You may wonder what these three things have in common. Before you try to play Carnac the Magnificent, humor me for a quick and high-level review of each.
A read-only filegroup is one from which data can only be read, not written or updated. Fairly obvious, but it’s always good to define terms. Before marking a filegroup as read-only, it is considered best practice to rebuild indexes for the filegroup with a fill factor of 100%. With a fill factor of 100%, SQL Server will put as many rows as possible on each page, which minimizes the amount of space used by the index on disk and in memory.
Page Splits/sec is a SQL Server Access Methods counter within Windows Performance Monitor which tracks the “Number of page splits per second that occur as a result of overflowing index pages”. (Definition pulled from my Performance Monitor session on Windows 7, SQL 2008 SP1 installed.) Every time an index page has to split because a new row needs to be the added to the page, or existing row is updated and it won’t fit, it is noted in this counter. What is noteworthy is that this counter also tracks any time a new page is allocated to an index even if it is not from a page split (e.g. the last page in a clustered index is full, a new page is needed to accommodate the next row).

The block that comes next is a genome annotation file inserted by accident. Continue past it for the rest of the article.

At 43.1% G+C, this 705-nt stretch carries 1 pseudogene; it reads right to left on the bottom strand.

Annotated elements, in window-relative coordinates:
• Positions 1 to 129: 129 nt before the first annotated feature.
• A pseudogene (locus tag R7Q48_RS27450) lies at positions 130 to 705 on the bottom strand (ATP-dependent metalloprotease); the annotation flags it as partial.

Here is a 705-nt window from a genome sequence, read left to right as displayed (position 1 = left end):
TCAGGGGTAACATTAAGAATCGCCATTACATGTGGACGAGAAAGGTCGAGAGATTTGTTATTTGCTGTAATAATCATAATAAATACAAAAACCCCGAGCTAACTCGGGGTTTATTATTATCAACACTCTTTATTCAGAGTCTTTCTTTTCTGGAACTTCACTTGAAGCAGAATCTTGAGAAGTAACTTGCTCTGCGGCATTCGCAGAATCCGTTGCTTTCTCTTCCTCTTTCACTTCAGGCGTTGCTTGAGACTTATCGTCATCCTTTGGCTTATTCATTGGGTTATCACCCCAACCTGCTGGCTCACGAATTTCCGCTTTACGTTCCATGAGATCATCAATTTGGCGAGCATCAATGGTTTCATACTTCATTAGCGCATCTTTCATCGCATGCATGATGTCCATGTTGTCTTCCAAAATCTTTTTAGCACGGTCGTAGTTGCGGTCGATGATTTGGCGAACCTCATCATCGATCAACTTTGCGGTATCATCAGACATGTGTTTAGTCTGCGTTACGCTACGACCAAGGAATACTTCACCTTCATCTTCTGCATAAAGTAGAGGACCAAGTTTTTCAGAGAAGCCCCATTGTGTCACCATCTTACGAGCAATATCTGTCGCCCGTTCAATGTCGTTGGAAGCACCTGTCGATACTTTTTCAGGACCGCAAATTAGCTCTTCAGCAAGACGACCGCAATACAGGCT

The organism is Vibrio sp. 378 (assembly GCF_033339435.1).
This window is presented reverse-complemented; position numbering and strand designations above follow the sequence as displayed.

If you are monitoring Page Splits/sec to try and see if you need to adjust fill factors for your indexes, remember that new pages are being counted as well. There was a Connect request to have new page allocations tracked separately, but it was marked as closed and will not fix.
The 825 Error is logged in SQL Server’s Event Log when a page is requested from disk and the request fails. SQL Server will then request the page again, up to three more times, before it reports an 823 or 824 error, which are much higher severity. Realize that if the read succeeds on any of re-tries, the user never knows the problem…unless you’re monitoring for the 825 error, as recommended in this post of Paul Randal’s.
I have provided a minimal summary of each topic and I know that in-depth posts and article have been written for each topic; my point here wasn’t to divulge anything new. And while it may not seem like it, these three things do have something in common: they were three of the topics I answered a question about on SQLCruise to win a netbook. I will be the first to admit that I have been fortunate this year, and I am not taking it for granted. Thank you again to the SQLCruise sponsors for an amazing week, and thank you MSSQLTips.com for sponsoring the Day 4 netbook!